Funding/Research Supports

NSERC Discovery Grant

Project Status


Project Overview

Across the country, Canada has more than a million kilometers of paved roads. Although Canada has rich natural beauty and geography, it also has a unique and harsh climate. Since the country is significantly large, the climate varies between regions. Weather factors such as rain, temperature, and snow with their differing magnitudes and patterns each have different types of impacts on the design, construction, maintenance and performance of the pavement. These factors also contribute to the development of various pavement distresses, such as the creation of potholes, rutting on the wheel paths, and slippery road surfaces. These distress impact traffic safety, mobility, and economic productivity. To mitigate these effects, road agencies spend hundreds of millions of dollars each year to repair and maintain their road pavements.

This research program is designed to address some of the resurgent issues in asphalt pavement. Specifically, this research program consists of these research components: 1) Investigation of Moisture Induced Damages and Development of an Enhanced Moisture Damage Resistant Pavement: The short-term goal of this research is to generate a comprehensive understanding of how ingressed water in pavements induces the stripping of asphalt from aggregate in all subsystems of an asphalt-aggregate mixture. Further, this research will develop an optimal design with enhanced moisture repellent additives. The long-term focus of this research is to develop an asphalt mix with a novel additive that will repel water molecules and/or design a pavement surface course that will have interconnected micropores with a self-propelled ability to remove water from the pavement catchment. 2) Investigation of the Rutting Phenomenon and Development of an Improved Rut Resistant Paving Mixtures: This research component will investigate the unknown causes of rutting in a region where all the factors that are generally known from past research to cause rutting are absent or very minimal in magnitude. In addition to examining the effects of conventional mix design factors, the petrographic effects of aggregates, aggregate structural design, mastic fraction and binder’s contribution will be studied. With the understanding from these steps, this research will develop an optimal mix design with novel rut resistant polymers for harsh Canadian climates.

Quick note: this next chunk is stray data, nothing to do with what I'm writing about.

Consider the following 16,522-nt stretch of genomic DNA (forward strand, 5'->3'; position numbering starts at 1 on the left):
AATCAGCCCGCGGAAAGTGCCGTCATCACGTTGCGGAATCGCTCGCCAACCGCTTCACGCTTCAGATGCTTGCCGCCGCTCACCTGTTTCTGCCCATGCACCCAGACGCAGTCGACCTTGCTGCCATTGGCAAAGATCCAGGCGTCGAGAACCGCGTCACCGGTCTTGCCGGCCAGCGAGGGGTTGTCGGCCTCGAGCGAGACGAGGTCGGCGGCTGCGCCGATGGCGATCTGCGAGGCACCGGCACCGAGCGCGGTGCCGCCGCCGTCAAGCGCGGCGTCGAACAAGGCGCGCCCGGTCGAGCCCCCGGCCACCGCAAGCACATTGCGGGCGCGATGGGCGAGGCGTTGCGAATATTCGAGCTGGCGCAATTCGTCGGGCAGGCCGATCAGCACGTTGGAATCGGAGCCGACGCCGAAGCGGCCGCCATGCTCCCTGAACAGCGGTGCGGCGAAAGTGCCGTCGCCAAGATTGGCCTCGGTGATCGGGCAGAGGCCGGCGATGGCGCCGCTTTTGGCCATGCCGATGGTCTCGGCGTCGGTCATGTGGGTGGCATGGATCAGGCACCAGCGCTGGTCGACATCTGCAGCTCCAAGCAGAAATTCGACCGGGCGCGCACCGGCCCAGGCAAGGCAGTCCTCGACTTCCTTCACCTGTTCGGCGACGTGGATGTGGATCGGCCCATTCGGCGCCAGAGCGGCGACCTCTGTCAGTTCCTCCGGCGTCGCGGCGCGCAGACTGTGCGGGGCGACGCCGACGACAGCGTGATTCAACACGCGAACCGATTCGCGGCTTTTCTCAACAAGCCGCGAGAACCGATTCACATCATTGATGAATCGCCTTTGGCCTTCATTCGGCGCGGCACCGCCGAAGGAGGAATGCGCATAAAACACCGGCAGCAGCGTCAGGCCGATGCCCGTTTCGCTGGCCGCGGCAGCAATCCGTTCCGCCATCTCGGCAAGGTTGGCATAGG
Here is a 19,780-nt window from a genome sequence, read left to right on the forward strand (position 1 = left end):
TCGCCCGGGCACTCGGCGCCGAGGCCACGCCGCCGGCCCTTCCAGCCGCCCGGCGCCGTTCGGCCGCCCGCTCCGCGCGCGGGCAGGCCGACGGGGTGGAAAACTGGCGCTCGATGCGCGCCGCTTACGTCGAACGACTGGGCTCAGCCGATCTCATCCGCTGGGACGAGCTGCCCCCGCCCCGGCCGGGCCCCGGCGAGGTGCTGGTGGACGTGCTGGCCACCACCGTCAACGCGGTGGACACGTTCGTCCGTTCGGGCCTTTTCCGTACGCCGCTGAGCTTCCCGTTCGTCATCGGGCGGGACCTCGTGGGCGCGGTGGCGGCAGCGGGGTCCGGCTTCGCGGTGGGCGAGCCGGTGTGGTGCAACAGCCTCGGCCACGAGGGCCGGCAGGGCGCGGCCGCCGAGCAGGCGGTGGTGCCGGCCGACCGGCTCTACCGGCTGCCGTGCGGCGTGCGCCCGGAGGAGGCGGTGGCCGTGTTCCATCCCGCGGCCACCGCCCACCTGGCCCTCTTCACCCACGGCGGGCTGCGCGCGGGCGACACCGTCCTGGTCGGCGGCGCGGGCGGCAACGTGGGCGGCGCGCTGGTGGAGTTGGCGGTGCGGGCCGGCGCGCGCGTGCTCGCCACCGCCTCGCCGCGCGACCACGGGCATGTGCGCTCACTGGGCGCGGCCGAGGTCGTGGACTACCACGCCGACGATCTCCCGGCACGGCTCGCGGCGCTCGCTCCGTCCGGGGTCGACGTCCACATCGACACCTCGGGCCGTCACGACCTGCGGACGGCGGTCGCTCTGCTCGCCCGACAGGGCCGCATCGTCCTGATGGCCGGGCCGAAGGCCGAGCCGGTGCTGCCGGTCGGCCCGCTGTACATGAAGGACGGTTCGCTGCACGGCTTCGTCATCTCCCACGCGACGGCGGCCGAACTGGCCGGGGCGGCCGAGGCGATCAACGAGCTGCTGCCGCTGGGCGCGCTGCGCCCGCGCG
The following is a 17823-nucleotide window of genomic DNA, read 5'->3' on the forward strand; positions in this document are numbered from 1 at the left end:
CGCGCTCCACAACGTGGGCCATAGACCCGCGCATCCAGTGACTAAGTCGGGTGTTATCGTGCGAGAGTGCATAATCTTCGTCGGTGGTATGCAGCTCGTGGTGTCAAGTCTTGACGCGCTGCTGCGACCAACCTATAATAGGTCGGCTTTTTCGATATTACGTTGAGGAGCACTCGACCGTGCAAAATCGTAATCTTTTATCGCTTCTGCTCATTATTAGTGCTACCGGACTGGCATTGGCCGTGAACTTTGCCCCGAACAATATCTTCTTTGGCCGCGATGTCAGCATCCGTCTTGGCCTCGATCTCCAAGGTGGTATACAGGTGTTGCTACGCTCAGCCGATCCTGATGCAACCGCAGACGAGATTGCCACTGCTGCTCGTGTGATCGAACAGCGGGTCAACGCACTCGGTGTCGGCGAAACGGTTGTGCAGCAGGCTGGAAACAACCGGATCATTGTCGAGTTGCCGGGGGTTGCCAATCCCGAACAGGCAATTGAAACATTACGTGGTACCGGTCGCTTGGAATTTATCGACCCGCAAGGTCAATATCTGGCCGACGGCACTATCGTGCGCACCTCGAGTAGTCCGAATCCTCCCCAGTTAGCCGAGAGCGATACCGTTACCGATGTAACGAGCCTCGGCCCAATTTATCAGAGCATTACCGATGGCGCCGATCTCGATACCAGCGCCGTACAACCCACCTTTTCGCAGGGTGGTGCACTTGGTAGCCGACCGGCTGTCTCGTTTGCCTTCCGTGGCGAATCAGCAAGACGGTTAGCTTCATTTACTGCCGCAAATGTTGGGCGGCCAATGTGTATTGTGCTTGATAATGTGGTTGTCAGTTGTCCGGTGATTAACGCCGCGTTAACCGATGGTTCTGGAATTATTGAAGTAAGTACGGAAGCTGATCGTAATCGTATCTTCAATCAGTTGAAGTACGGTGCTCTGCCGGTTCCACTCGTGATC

The proposed research program entails both fundamental and applied research components are suitable for training highly qualified personnel. This research program will generate a significant body of new knowledge to advance the field of pavement engineering.